It was 2005 when the sexual harassment scandal of Republican Congressman Mark Foley hit the news. The Florida representative was accused of sending sexually inappropriate e-mails and text messages to under-aged boys in the Congressional Page program.
The response by Republican leadership? Sweep it under the rug. The problem for me, at the time, was the guy who did the sweeping was Western New York's own Congressman Tom Reynolds, who happened to be in charge of the National Republican Congressional Committee. Not only did Congressman Reynolds not immediately stand up and scream from the mountain tops about this, but he, in his role as Chairman of the organization with the job of electing Republicans to Congress, continued on with helping Foley mount his 2006 campaign. Luckily, it never got that far.
I remember watching Congressman Reynolds TV ad with him surrounded by children. It was a political ad done in the worst taste possible, and it was a tipping point for me. This was the crap that made people distrust their government and, in case you haven't noticed, there is a serious lack of trust in our government. At the time, I was definitely of the belief - and loudly proclaimed - that Tom Reynolds should step down. (I'm still convinced that's the reason he chose not to run in 2008.) I was so offended by the behavior, it actually pushed me to work on a Congressional campaign that year for one of the candidates running for Reynolds' seat.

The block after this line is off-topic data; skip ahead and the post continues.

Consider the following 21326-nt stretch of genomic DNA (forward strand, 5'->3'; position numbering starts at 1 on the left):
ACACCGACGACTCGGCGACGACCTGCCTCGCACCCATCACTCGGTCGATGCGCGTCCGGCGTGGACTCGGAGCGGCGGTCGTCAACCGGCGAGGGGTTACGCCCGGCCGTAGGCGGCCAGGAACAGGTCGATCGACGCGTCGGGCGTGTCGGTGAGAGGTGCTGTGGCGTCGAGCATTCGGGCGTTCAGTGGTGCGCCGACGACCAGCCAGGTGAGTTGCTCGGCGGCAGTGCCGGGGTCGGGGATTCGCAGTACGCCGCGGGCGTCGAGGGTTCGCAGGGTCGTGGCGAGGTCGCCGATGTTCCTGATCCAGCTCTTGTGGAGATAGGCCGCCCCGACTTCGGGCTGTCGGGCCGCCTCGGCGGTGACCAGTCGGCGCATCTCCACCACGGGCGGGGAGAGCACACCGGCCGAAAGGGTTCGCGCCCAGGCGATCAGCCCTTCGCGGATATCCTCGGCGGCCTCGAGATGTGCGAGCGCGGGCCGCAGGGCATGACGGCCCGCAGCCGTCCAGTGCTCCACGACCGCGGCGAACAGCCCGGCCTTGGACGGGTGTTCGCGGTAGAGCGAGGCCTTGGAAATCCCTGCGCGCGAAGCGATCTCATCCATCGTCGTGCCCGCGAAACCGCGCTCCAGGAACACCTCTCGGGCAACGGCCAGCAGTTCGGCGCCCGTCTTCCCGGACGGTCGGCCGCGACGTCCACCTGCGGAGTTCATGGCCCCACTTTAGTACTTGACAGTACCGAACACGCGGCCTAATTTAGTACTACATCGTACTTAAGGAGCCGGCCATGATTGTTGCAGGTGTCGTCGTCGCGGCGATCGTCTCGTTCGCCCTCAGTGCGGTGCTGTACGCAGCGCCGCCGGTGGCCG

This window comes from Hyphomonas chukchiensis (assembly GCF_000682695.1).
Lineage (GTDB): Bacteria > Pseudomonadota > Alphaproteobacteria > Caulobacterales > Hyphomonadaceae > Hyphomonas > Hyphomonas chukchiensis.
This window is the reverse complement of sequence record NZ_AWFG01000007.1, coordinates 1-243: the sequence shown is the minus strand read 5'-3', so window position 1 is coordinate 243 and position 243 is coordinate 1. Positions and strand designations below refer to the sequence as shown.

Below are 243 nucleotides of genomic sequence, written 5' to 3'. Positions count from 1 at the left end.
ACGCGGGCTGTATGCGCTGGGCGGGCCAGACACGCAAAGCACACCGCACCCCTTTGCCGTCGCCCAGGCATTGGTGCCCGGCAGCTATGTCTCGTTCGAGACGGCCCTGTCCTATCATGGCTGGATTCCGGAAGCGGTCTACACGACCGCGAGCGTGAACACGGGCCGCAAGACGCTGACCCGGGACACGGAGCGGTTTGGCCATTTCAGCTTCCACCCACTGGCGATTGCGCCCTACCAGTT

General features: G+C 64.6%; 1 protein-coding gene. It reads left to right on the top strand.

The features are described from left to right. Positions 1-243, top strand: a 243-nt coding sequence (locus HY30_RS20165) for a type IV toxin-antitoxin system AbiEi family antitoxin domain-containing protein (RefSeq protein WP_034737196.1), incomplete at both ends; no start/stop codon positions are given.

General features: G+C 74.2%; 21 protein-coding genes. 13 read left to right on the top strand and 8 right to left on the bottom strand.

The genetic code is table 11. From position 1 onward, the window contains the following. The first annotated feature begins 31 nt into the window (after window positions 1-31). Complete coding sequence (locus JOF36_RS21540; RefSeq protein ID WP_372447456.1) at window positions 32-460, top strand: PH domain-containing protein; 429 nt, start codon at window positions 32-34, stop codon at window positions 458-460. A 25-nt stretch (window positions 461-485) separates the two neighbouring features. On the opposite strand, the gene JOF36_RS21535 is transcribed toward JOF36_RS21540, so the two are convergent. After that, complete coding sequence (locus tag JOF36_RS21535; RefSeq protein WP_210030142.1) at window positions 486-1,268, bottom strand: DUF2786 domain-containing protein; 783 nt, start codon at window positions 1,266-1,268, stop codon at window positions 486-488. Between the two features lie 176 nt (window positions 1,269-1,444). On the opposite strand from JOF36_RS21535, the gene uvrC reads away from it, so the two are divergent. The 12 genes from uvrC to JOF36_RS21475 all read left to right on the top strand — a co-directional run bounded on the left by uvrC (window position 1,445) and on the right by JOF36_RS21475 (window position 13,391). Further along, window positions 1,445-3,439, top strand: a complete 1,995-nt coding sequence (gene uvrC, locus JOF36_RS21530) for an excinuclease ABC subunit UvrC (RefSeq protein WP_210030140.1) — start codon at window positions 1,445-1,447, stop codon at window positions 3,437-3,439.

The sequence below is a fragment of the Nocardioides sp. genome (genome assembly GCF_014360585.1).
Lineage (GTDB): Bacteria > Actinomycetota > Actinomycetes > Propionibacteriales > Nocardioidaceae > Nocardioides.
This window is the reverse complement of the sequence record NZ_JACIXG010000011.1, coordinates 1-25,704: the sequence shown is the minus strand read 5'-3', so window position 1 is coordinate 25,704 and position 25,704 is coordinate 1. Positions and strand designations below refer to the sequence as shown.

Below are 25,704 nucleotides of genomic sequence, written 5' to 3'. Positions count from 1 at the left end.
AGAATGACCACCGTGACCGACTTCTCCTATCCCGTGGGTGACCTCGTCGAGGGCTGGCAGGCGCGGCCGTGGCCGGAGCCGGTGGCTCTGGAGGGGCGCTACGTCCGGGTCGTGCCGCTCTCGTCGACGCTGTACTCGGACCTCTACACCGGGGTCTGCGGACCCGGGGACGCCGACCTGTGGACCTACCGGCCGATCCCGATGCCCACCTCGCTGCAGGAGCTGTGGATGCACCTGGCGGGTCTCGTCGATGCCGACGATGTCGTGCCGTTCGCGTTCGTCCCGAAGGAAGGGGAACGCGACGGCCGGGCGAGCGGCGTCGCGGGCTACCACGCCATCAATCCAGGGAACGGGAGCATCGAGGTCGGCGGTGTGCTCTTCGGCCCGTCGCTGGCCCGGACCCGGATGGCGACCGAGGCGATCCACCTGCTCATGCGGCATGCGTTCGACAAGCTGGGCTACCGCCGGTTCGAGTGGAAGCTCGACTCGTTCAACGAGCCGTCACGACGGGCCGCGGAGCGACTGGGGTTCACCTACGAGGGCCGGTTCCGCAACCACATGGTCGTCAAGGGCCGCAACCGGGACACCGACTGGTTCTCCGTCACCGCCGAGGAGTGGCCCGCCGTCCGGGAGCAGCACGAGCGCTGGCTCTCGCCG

Fast forward to present. Over the past couple of weeks pressure has mounted for, and eventually resulted in, the resignation of New York State Assemblyman Vito Lopez for sexually harassing female staffers. The situations are exactly the same. When confronted with the information, long-time Assembly Speaker Sheldon Silver made the worst possible decision: he contributed to the act by covering it up. In this case, he even bribed the women in question to stay quiet with large sums of taxpayer money.
I am certain I speak for the majority of New Yorkers when I say, I want my share of that money back. You want to pay hush money to cover up despicable acts, pay it out of your bank account.
In 2005, I said that Tom Reynolds should resign and, for his part in Lopez cover-up, Sheldon Silver should resign. At least one Democrat, Assemblyman Mickey Kearns, did the right thing when he resigned from the Assembly Democratic Conference. I am disappointed that we have not heard from other WNY Democrats on the matter. They are doing the same thing that Reynolds and Silver did: they are tacitly approving of the behavior.
It's been a rough few months for the Democrats in New York State. We look like the Republicans during the Jack Abramoff scandal. Selfish and corrupt. But that was about money, and in the case of the Lopez abuse of power, it is about basic human dignity.
Congratulations, Mickey Kearns for doing the right thing. I am certain it will cost you. For the rest of the Democrats who chose to remain silent, we cannot rebuild our party or ever claim the high ground if we choose politics over doing the right thing.